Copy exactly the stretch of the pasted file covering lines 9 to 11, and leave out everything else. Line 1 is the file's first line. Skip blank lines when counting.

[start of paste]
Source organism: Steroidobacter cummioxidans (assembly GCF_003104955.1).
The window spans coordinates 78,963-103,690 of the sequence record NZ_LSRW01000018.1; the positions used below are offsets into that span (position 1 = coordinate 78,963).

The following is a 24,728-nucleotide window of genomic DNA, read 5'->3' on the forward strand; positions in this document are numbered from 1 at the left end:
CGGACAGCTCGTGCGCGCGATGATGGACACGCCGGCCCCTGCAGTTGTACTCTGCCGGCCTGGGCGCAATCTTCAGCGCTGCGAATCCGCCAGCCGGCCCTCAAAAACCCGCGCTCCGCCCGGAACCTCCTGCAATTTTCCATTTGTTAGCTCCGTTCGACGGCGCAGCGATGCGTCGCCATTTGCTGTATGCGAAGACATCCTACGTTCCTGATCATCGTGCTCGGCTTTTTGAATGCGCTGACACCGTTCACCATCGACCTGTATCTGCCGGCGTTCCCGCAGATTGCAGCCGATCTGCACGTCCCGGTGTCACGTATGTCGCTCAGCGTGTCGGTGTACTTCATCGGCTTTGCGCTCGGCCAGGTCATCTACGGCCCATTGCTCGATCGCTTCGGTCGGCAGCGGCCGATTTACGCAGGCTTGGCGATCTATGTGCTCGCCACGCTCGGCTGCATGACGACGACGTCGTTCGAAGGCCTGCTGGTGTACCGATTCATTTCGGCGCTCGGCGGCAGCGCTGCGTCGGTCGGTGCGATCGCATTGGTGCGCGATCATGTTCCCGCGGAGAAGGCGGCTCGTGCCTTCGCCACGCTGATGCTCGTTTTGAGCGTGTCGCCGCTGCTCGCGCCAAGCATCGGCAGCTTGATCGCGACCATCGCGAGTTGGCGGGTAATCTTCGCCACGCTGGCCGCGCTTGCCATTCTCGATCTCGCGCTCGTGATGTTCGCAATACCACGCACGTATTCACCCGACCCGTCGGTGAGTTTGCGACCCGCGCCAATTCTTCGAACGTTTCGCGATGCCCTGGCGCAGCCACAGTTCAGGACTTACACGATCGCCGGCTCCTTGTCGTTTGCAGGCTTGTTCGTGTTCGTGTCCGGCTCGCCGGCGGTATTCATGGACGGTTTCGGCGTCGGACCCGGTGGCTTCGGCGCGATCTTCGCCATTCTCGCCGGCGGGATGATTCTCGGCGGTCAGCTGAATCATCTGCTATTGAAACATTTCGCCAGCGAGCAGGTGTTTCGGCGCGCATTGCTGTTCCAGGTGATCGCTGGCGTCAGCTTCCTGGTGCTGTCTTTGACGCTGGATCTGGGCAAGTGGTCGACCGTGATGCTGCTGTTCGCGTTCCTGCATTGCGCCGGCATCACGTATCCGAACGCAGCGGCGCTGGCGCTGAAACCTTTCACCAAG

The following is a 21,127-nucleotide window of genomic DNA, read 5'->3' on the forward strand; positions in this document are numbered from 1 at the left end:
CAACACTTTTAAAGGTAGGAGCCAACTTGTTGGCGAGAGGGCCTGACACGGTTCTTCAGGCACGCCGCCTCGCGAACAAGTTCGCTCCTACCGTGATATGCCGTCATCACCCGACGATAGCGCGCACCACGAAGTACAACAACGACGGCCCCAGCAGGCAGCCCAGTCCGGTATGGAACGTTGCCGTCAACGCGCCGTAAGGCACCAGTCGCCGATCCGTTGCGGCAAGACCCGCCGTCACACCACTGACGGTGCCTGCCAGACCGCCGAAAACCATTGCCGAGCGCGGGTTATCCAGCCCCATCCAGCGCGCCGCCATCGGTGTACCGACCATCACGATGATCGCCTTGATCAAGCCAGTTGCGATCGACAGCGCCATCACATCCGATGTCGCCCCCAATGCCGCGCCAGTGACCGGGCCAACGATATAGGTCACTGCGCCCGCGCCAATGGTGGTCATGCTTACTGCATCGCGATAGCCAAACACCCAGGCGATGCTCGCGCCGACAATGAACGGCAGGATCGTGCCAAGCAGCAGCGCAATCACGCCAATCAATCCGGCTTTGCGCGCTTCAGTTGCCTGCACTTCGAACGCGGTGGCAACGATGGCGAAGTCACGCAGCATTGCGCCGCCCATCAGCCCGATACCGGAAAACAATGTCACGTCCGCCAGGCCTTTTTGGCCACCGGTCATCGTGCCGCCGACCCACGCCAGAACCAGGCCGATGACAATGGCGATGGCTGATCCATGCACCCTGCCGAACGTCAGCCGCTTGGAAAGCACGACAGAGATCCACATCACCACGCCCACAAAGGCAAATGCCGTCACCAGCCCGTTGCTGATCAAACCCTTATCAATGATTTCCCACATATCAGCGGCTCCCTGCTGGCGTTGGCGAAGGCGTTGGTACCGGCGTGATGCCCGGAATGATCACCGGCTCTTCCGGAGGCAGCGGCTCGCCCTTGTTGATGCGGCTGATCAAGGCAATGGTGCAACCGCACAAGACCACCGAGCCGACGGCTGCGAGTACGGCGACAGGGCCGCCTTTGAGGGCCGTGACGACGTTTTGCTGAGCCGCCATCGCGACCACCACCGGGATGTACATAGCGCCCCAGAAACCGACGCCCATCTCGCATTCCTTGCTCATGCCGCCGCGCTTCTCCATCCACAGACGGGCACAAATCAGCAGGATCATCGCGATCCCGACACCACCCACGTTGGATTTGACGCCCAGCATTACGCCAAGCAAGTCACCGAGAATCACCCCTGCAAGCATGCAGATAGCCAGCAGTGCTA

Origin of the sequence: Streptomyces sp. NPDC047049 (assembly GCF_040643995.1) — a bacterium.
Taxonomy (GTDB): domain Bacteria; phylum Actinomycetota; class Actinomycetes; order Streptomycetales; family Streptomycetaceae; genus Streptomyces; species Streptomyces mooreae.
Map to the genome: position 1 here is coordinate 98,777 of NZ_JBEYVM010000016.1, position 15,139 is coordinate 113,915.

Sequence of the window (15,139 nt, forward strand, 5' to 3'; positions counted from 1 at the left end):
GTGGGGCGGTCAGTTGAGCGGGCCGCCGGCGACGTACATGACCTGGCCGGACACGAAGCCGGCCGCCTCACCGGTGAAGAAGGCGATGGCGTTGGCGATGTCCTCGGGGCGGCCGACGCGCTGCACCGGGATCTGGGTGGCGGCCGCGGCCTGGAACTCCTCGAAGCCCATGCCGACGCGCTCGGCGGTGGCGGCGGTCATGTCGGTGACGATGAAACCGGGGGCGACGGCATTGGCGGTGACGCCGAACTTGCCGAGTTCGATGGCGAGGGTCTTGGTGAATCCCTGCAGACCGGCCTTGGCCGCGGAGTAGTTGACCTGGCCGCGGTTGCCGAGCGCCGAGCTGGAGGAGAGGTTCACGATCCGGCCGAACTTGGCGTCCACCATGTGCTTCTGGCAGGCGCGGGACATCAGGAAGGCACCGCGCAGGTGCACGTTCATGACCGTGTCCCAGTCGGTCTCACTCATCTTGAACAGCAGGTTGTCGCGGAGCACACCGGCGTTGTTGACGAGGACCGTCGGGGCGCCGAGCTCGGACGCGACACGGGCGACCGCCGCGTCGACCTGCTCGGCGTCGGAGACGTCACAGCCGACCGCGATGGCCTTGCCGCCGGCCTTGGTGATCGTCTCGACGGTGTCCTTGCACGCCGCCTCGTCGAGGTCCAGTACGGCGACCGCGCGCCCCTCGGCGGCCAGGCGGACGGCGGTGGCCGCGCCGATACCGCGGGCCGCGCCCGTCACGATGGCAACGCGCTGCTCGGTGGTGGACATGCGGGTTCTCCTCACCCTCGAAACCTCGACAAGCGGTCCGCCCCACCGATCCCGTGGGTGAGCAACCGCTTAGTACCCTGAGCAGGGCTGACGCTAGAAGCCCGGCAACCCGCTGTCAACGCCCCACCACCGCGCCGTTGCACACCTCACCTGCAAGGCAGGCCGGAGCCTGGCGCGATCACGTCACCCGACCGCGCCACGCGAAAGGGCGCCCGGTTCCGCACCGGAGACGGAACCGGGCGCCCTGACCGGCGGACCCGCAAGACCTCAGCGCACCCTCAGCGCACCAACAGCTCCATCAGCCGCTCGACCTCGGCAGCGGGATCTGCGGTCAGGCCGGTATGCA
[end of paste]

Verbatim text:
Map to the genome: position 1 here is coordinate 98,777 of NZ_JBEYVM010000016.1, position 15,139 is coordinate 113,915.

Sequence of the window (15,139 nt, forward strand, 5' to 3'; positions counted from 1 at the left end):
GTGGGGCGGTCAGTTGAGCGGGCCGCCGGCGACGTACATGACCTGGCCGGACACGAAGCCGGCCGCCTCACCGGTGAAGAAGGCGATGGCGTTGGCGATGTCCTCGGGGCGGCCGACGCGCTGCACCGGGATCTGGGTGGCGGCCGCGGCCTGGAACTCCTCGAAGCCCATGCCGACGCGCTCGGCGGTGGCGGCGGTCATGTCGGTGACGATGAAACCGGGGGCGACGGCATTGGCGGTGACGCCGAACTTGCCGAGTTCGATGGCGAGGGTCTTGGTGAATCCCTGCAGACCGGCCTTGGCCGCGGAGTAGTTGACCTGGCCGCGGTTGCCGAGCGCCGAGCTGGAGGAGAGGTTCACGATCCGGCCGAACTTGGCGTCCACCATGTGCTTCTGGCAGGCGCGGGACATCAGGAAGGCACCGCGCAGGTGCACGTTCATGACCGTGTCCCAGTCGGTCTCACTCATCTTGAACAGCAGGTTGTCGCGGAGCACACCGGCGTTGTTGACGAGGACCGTCGGGGCGCCGAGCTCGGACGCGACACGGGCGACCGCCGCGTCGACCTGCTCGGCGTCGGAGACGTCACAGCCGACCGCGATGGCCTTGCCGCCGGCCTTGGTGATCGTCTCGACGGTGTCCTTGCACGCCGCCTCGTCGAGGTCCAGTACGGCGACCGCGCGCCCCTCGGCGGCCAGGCGGACGGCGGTGGCCGCGCCGATACCGCGGGCCGCGCCCGTCACGATGGCAACGCGCTGCTCGGTGGTGGACATGCGGGTTCTCCTCACCCTCGAAACCTCGACAAGCGGTCCGCCCCACCGATCCCGTGGGTGAGCAACCGCTTAGTACCCTGAGCAGGGCTGACGCTAGAAGCCCGGCAACCCGCTGTCAACGCCCCACCACCGCGCCGTTGCACACCTCACCTGCAAGGCAGGCCGGAGCCTGGCGCGATCACGTCACCCGACCGCGCCACGCGAAAGGGCGCCCGGTTCCGCACCGGAGACGGAACCGGGCGCCCTGACCGGCGGACCCGCAAGACCTCAGCGCACCCTCAGCGCACCAACAGCTCCATCAGCCGCTCGACCTCGGCAGCGGGATCTGCGGTCAGGCCGGTATGCA